Widespread loss of insect could cause nature's 'collapse'

Gwen Vasquez
February 14, 2019

The rate of extinction is eight times faster than that of mammals, birds and reptiles.

Moles, hedgehogs, anteaters, lizards, amphibians, most bats, many birds and fish all feed on insects or depend on them for rearing their offspring.

Restoring wilderness areas and a drastic reduction in the use of pesticides and chemical fertiliser are likely the best way to slow the insect loss, they said.

We have recently seen how the insect population simply collapsed in Germany and Puerto Rico, but some studies show that the crisis went global.

The culprits? Agricultural practices that rely on pesticides, the loss of habitats to growing cities, biological change such as the introduction of new species to habitats, and of course climate change.

Insect populations are declining precipitously worldwide due to pesticide use and other factors, with a potentially "catastrophic" effect on the planet, a study has warned. "If insect species losses can not be halted, this will have catastrophic consequences for both the planet's ecosystems and for the survival of mankind". The loss of any large insect population will throw an ecosystem into disarray, ultimately affecting every other species, including apex predators like humans.

It reviewed 73 existing studies published around the world in the last 13 years.

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Furthermore, scientist Francisco Sánchez-Bayo states that "if insect species losses can not be halted, this will have catastrophic consequences for both the planet's ecosystems and for the survival of mankind", while adding that the 2.5% rate of annual loss over the last 25-30 years is "shocking".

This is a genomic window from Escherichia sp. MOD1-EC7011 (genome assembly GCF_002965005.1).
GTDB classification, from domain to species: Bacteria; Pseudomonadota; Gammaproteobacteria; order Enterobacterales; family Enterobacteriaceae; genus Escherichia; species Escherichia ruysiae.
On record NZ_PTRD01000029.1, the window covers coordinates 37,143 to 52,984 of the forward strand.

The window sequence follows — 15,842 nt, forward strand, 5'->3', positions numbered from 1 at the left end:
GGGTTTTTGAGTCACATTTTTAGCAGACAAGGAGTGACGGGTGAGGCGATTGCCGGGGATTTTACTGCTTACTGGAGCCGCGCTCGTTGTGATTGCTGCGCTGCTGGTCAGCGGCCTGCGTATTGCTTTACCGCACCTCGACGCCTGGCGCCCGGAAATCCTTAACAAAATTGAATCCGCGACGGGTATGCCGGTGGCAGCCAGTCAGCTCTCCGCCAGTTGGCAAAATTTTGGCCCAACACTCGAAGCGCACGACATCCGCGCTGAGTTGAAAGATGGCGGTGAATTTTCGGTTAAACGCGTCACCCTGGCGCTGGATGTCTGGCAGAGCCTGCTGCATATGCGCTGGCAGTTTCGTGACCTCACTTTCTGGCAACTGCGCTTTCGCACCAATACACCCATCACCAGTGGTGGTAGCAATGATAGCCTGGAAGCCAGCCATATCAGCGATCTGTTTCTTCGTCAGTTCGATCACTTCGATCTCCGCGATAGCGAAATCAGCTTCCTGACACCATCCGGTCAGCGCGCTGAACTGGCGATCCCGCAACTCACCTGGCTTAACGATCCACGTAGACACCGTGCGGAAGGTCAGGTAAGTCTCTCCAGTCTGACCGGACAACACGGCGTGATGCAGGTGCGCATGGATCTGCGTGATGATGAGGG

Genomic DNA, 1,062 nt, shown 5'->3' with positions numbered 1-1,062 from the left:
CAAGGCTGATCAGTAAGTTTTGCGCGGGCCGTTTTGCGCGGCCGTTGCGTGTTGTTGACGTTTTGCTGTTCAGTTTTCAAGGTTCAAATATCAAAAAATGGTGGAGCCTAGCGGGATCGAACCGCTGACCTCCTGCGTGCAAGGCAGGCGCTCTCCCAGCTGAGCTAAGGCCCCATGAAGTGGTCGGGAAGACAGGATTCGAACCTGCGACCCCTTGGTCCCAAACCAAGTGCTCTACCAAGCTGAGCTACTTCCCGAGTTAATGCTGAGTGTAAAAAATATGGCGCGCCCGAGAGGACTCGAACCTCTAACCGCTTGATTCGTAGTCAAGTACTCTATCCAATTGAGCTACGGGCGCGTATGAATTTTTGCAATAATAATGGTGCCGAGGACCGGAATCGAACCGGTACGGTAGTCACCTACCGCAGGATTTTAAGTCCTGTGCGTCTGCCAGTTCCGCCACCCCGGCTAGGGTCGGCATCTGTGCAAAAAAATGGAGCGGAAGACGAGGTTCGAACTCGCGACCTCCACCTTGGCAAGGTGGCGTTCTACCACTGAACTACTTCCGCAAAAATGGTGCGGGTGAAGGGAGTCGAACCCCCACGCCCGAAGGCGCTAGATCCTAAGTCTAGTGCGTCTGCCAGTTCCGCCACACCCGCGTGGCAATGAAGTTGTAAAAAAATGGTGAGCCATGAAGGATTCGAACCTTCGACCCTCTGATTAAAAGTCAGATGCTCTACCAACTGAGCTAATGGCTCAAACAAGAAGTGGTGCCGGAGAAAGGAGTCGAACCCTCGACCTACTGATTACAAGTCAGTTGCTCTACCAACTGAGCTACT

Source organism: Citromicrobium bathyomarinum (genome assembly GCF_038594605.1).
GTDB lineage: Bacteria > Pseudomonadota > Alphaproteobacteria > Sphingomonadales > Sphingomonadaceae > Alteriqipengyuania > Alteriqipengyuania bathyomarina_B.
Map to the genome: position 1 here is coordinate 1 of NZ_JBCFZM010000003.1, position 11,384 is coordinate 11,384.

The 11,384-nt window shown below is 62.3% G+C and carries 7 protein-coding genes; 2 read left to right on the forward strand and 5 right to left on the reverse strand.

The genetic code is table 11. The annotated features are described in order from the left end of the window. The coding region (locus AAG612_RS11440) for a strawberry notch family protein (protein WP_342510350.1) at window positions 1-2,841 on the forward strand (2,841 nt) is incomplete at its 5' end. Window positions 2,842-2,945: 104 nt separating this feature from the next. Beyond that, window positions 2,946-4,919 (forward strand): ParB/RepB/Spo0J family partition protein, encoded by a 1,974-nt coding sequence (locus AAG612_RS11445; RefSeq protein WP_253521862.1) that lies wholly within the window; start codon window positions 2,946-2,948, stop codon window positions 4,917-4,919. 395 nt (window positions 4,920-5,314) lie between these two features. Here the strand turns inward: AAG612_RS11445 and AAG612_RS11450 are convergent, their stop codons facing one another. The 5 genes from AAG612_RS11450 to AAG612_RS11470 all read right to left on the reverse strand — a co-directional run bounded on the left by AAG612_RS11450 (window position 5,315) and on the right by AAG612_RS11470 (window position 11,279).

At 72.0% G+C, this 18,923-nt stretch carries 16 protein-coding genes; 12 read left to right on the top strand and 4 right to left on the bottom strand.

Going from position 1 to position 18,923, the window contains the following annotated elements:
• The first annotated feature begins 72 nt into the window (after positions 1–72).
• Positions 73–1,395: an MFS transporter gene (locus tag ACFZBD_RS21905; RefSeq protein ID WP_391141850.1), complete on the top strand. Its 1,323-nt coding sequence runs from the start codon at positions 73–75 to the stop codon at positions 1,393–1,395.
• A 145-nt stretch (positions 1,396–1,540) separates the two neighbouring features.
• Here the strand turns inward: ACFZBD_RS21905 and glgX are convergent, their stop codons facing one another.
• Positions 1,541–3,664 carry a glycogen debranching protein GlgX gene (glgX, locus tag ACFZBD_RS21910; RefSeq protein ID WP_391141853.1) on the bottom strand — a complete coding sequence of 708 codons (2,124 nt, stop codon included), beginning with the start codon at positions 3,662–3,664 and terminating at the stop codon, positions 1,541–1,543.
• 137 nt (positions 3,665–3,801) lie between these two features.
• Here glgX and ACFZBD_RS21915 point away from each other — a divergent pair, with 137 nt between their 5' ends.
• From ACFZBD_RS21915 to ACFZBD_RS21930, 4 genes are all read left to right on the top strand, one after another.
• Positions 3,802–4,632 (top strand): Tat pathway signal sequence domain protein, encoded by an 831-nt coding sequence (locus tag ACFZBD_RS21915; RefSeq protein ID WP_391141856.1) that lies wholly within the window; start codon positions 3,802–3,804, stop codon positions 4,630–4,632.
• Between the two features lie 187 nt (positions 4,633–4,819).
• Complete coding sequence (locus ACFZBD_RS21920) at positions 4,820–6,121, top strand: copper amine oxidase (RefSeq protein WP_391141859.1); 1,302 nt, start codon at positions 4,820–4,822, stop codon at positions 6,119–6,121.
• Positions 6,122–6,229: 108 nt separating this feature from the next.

The researchers found that declines in nearly all regions may lead to the extinction of 40% of insects over the next few decades. Lead author Dr Francisco Sánchez-Bayo said One-third of insect species are classed as endangered.

The authors are concerned about the impact of insect decline up along the food chain. The number of bees has also been seriously affected.

In a November New York Times report about a possible "insect apocalypse", scientists were asked to imagine a world with no insects.

"It is becoming increasingly obvious our planet's ecology is breaking and there is a need for an intense and global effort to halt and reverse these awful trends" Matt Shardlow of the United Kingdom advocacy group Buglife tells Matt McGrath at the BBC. Also, climate change plays an important role. They are a food source for many animals, are critical pollinators and recycle nutrients back into the soil.

The in-depth research found that one third of insect species are already classed as endangered, with 40 percent in nearly all regions around the world expected to face extinction over the next few decades.

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